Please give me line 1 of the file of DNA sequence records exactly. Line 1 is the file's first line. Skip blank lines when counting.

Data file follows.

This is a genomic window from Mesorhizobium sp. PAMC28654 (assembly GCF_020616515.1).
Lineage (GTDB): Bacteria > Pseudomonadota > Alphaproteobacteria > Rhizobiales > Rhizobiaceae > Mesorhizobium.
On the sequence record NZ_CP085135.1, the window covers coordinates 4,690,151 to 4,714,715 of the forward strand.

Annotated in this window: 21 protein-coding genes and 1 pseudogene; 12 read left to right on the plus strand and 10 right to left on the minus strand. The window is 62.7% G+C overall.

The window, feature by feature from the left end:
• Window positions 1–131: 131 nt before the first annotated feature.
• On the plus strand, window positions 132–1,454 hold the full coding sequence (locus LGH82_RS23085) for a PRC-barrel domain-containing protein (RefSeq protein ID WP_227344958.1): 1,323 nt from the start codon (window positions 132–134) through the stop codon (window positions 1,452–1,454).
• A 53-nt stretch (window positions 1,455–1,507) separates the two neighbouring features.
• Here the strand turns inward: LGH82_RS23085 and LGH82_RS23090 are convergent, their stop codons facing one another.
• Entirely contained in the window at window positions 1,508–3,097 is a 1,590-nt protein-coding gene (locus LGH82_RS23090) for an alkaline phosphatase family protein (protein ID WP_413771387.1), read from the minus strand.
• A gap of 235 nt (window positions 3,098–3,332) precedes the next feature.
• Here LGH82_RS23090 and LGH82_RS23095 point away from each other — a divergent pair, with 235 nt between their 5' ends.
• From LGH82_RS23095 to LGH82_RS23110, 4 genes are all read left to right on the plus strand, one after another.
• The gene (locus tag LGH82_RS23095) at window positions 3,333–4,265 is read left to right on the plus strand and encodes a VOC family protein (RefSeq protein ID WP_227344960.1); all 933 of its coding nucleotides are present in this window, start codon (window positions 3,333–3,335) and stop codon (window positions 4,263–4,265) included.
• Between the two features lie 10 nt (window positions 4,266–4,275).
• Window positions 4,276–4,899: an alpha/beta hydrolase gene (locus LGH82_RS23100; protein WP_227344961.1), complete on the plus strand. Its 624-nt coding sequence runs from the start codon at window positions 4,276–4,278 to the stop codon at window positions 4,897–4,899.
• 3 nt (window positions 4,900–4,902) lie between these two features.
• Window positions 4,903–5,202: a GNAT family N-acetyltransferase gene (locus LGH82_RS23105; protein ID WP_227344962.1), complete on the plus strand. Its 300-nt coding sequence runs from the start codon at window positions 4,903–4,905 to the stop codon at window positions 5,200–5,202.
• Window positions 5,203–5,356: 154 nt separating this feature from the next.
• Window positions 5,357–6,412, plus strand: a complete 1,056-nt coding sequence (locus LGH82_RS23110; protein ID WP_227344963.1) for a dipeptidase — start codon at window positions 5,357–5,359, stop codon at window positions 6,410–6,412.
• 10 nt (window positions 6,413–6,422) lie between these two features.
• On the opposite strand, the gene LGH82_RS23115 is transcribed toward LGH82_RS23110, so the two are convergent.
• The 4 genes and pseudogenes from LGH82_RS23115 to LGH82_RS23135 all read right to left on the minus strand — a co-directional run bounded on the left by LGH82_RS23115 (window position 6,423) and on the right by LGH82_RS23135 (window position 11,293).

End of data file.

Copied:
This is a genomic window from Mesorhizobium sp. PAMC28654 (assembly GCF_020616515.1).